1/6/21 versus 1/6/25?

As reports of today’s select committee hearing are starting to roll in (from The NY Times, The Washington Post, Politico, The Hill, and elsewhere), I’m struck by the fact that the ongoing threat to democracy is not diminished by Trump no longer being an incumbent president. While there’s the issue of executive privilege, which Biden’s DOJ reportedly has waived, and although the idea of an incumbent president attempting to secure a second term contrary to the will of the voters is especially obnoxious to self-government, the danger posed by The Big Lie (and what I call “electoral McCarthyism”) does not depend on holding onto Article II power.

Instead, as I mentioned in an earlier post, the biggest risk that Trump starts a second term on January 20, 2025, as a consequence of his being awarded electoral college votes that he did not win as a result of the popular vote in the relevant states, is from members of Congress being willing to declare him the winner even though he actually lost, in a second–and this time successful–version of the Big Lie. In this respect, while it’s good that Liz Cheney and Adam Kinzinger are part of the select committee, what will be the enduring significance of the fact that they are the only two Republicans (and serving in defiance of their own party’s leadership)? If the rest of the GOP is willing to defy the reality of election returns, because it is enthralled in the “electoral McCarthyism” of Trump’s insistence that he wins elections regardless of the evidence, and if these Republicans control Congress on January 6, 2025, what’s to protect the will of the electorate then? Is there a plan, either through the work of the select committee or otherwise, to confront this problem?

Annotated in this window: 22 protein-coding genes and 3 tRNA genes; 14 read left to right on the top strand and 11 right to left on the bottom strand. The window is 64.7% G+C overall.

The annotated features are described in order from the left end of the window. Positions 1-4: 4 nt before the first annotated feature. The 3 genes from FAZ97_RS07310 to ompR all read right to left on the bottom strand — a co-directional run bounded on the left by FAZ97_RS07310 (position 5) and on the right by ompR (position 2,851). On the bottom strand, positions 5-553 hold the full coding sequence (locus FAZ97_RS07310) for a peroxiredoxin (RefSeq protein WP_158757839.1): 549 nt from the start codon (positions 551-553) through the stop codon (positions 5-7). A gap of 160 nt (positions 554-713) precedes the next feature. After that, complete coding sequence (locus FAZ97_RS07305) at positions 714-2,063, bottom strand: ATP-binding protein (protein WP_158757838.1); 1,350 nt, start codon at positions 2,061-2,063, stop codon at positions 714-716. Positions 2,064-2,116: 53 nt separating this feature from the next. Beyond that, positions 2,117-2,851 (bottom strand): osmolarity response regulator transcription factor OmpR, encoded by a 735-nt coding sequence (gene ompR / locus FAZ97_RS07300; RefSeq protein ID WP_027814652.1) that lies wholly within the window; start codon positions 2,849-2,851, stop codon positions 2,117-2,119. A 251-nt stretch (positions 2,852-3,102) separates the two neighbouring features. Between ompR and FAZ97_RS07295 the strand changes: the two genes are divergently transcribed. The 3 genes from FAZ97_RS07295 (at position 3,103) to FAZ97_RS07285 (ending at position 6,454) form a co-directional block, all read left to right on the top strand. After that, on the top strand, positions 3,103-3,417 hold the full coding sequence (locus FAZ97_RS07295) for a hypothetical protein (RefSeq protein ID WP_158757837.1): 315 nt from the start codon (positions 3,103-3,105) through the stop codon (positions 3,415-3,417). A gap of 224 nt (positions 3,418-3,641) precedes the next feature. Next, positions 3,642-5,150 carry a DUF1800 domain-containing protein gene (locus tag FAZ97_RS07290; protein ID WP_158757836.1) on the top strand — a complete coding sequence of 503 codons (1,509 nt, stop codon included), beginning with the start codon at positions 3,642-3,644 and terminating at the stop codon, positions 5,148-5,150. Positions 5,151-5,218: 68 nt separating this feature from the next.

Share this: